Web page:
The Many Guises of Diet Coke

This past year has been a rather exciting one for Coca Cola. On top of being an official sponsor of the London 2012 Olympics, it’s diet-friendly off-shoot named Marc Jacobs their new creative director/brand ambassador. Peddling back two years, Diet Coke and Karl Lagerfeld partnered up to make a very fashionable line of bottles. Why Karl Lagerfeld? “The Hardest Working Man in Fashion” only drinks Diet Coke. He apparently drinks 10 cans of the diet beverage a day and avoids water. Whatever the strange logic is behind Lagerfeld’s decision, the bottle designs were eye-catching and very chic.

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On top of Karl Lagerfeld’s work, Jean Paul Gaultier teamed up with Diet Coke to produce a line of “Tattoo” aluminium bottles, displaying the many iconic designs of Gaultier’s label. Diet Coke finally forged a friendship with the fashion industry and it was looking good. Not only was this exciting news for those who were Diet Coke/ Jean Paul Gaultier fans, but packaging design nerds everywhere rejoiced. Coke was bringing back their retro bottle design and they were adding some much needed flavor to it (still calorie free). Though, the bottle designs weren’t too outlandish, making the “tattoos” recognizable to most of their consumers. Diet Coke was finally joining the tattoo trend.

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Not too long after the Jean Paul Gaultier collaboration with Diet Coke, Marc Jacobs jumped on the bandwagon as the new creative director. Jacobs wouldn’t just design a new series of cans, the high-profile designer would also be the new face (and body) of the Diet Coke ads. To celebrate the 30 years since the launch of Diet Coke, the new creative director designed three new cans that would symbolize each decade. The designs were sweet, simple and appealing to the general public. While Gaultier’s designs were intricate and bold, Jacobs took a minimalist approach. The three new cans and bottles come along with codes, giving fans a chance to win their very own Marc Jacobs tote.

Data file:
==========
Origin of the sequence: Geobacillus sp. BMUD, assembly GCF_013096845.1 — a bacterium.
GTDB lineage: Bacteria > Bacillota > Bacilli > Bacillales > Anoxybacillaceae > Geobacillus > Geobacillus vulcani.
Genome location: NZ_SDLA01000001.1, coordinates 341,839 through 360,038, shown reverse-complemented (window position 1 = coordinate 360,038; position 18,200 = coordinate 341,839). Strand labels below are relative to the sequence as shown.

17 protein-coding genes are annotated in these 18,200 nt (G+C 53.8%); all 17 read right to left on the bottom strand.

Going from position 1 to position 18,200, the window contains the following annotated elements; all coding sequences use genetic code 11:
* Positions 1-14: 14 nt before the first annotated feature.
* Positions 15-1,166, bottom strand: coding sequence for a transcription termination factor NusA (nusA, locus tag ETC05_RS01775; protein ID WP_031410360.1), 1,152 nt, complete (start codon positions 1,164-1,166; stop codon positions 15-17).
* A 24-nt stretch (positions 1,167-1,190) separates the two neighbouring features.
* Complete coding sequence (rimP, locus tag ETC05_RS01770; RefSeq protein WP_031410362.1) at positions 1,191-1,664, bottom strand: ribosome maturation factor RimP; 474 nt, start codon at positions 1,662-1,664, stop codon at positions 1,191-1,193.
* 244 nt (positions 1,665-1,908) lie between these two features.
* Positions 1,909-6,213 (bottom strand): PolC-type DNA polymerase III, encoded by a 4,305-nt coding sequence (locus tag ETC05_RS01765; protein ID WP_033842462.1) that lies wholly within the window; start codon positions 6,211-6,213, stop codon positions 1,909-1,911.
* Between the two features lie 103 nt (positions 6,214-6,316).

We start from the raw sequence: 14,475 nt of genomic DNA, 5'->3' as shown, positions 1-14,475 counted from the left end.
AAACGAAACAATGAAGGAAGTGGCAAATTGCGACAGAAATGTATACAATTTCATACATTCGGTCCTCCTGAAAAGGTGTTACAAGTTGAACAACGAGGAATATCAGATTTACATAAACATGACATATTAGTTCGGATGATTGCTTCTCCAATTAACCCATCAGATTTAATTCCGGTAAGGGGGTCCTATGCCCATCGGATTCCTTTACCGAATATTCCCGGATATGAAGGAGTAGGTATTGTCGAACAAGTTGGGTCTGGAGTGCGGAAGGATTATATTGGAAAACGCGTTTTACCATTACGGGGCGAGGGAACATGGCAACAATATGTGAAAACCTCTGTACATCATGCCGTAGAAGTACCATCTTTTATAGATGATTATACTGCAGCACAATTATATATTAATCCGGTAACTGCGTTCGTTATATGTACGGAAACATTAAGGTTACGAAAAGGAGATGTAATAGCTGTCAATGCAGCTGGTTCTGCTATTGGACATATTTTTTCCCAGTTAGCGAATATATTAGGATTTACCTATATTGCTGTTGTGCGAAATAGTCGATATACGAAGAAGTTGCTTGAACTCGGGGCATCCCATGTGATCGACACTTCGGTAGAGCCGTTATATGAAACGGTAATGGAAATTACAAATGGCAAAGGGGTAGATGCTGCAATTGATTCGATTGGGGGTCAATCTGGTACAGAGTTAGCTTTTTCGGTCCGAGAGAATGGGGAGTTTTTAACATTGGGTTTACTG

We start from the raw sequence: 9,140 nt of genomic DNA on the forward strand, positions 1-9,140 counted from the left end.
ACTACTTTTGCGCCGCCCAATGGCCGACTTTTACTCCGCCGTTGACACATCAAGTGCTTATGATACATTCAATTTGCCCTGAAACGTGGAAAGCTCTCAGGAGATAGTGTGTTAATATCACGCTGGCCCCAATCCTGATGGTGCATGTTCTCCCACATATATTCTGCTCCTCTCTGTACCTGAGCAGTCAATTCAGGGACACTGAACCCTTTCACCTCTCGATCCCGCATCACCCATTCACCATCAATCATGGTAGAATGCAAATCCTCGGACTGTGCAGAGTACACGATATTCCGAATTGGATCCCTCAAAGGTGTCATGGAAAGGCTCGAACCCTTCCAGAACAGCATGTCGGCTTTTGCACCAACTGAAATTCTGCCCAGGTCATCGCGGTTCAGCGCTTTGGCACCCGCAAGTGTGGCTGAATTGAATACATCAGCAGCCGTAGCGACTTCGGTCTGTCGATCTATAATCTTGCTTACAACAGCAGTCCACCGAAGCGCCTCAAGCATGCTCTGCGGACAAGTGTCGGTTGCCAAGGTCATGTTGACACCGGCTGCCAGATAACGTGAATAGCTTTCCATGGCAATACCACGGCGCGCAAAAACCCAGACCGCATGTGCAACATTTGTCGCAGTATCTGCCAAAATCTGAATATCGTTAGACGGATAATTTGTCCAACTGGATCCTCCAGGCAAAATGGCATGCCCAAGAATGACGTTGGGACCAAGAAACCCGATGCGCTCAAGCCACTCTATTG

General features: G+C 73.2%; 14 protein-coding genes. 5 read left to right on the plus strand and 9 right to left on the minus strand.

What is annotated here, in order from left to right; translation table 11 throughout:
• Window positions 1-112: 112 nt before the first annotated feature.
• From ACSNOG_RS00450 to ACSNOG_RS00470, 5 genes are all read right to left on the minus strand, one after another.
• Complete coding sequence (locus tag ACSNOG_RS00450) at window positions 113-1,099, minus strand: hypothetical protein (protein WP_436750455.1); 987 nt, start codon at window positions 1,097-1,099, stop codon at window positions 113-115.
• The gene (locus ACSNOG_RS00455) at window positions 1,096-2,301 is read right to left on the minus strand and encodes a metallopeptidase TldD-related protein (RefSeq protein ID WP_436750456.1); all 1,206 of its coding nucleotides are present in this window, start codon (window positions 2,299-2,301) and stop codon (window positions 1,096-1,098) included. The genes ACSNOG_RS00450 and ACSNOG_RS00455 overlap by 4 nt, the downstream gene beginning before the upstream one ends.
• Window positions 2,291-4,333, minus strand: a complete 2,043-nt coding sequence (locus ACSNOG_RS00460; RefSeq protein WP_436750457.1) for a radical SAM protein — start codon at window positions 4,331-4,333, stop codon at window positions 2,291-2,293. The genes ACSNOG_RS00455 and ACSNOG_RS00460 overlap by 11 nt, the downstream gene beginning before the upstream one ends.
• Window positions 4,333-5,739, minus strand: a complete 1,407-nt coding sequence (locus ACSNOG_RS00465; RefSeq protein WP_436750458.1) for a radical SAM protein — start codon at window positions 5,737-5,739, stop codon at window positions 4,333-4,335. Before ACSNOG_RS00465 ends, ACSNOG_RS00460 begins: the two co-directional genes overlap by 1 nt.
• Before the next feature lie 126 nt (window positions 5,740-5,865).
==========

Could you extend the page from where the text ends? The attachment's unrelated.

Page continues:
Diet Coke has long appealed to the fashion-savvy crowd with designer collaborations since 2003, but now they’ve taken it a step further with their most recent bottle designs. Though, we’d be interested to see if Coca-Cola ever decided to collaborate with smaller, lesser known designers, rather than big names and personalities. For the sake of packaging design, I’m sure that would be a very interesting collaboration.

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